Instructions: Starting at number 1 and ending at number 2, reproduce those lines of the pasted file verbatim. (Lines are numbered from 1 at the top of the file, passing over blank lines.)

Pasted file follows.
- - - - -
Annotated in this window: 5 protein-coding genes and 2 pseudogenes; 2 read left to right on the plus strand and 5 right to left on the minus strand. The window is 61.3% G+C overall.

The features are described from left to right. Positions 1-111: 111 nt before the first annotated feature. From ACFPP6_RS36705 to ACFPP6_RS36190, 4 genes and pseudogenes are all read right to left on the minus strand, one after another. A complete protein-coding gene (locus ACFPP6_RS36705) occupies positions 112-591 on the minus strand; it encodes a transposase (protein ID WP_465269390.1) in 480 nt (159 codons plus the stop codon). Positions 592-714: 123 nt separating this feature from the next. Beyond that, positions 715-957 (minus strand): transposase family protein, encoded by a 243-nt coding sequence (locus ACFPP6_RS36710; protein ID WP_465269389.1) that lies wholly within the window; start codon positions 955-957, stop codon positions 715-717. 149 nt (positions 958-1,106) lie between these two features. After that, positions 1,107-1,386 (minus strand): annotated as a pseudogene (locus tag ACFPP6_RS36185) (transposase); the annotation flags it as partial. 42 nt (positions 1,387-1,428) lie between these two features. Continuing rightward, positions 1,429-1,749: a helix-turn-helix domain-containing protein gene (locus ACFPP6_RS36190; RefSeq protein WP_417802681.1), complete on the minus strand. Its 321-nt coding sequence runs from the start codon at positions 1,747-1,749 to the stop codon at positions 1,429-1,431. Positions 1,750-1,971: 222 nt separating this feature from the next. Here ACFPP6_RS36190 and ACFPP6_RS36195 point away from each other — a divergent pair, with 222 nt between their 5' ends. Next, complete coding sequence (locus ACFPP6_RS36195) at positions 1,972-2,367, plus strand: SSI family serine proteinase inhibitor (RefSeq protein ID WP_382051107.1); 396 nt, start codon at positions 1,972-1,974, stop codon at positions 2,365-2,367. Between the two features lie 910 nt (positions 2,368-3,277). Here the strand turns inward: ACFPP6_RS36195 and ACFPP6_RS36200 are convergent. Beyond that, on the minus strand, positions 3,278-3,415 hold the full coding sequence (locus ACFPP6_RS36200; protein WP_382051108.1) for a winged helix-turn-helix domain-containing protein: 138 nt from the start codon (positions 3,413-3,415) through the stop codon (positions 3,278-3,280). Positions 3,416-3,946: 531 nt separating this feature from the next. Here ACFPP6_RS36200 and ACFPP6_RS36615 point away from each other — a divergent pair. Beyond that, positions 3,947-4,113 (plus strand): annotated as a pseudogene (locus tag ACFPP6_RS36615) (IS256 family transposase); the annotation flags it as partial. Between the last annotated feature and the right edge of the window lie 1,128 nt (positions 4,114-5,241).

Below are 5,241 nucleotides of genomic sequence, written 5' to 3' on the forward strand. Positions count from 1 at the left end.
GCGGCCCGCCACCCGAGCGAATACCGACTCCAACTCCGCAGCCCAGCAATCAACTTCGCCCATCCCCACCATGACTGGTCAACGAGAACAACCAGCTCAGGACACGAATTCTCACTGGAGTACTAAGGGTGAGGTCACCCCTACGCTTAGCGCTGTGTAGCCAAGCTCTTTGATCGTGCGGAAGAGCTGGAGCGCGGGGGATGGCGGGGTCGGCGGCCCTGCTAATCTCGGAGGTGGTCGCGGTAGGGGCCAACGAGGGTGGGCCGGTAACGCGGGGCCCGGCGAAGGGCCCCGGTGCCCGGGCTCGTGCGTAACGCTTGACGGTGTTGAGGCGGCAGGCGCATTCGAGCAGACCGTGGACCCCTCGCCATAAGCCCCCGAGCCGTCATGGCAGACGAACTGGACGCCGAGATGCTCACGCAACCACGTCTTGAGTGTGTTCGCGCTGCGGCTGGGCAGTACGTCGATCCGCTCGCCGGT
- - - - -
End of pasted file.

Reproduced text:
Annotated in this window: 5 protein-coding genes and 2 pseudogenes; 2 read left to right on the plus strand and 5 right to left on the minus strand. The window is 61.3% G+C overall.

The features are described from left to right. Positions 1-111: 111 nt before the first annotated feature. From ACFPP6_RS36705 to ACFPP6_RS36190, 4 genes and pseudogenes are all read right to left on the minus strand, one after another. A complete protein-coding gene (locus ACFPP6_RS36705) occupies positions 112-591 on the minus strand; it encodes a transposase (protein ID WP_465269390.1) in 480 nt (159 codons plus the stop codon). Positions 592-714: 123 nt separating this feature from the next. Beyond that, positions 715-957 (minus strand): transposase family protein, encoded by a 243-nt coding sequence (locus ACFPP6_RS36710; protein ID WP_465269389.1) that lies wholly within the window; start codon positions 955-957, stop codon positions 715-717. 149 nt (positions 958-1,106) lie between these two features. After that, positions 1,107-1,386 (minus strand): annotated as a pseudogene (locus tag ACFPP6_RS36185) (transposase); the annotation flags it as partial. 42 nt (positions 1,387-1,428) lie between these two features. Continuing rightward, positions 1,429-1,749: a helix-turn-helix domain-containing protein gene (locus ACFPP6_RS36190; RefSeq protein WP_417802681.1), complete on the minus strand. Its 321-nt coding sequence runs from the start codon at positions 1,747-1,749 to the stop codon at positions 1,429-1,431. Positions 1,750-1,971: 222 nt separating this feature from the next. Here ACFPP6_RS36190 and ACFPP6_RS36195 point away from each other — a divergent pair, with 222 nt between their 5' ends. Next, complete coding sequence (locus ACFPP6_RS36195) at positions 1,972-2,367, plus strand: SSI family serine proteinase inhibitor (RefSeq protein ID WP_382051107.1); 396 nt, start codon at positions 1,972-1,974, stop codon at positions 2,365-2,367. Between the two features lie 910 nt (positions 2,368-3,277). Here the strand turns inward: ACFPP6_RS36195 and ACFPP6_RS36200 are convergent. Beyond that, on the minus strand, positions 3,278-3,415 hold the full coding sequence (locus ACFPP6_RS36200; protein WP_382051108.1) for a winged helix-turn-helix domain-containing protein: 138 nt from the start codon (positions 3,413-3,415) through the stop codon (positions 3,278-3,280). Positions 3,416-3,946: 531 nt separating this feature from the next. Here ACFPP6_RS36200 and ACFPP6_RS36615 point away from each other — a divergent pair. Beyond that, positions 3,947-4,113 (plus strand): annotated as a pseudogene (locus tag ACFPP6_RS36615) (IS256 family transposase); the annotation flags it as partial. Between the last annotated feature and the right edge of the window lie 1,128 nt (positions 4,114-5,241).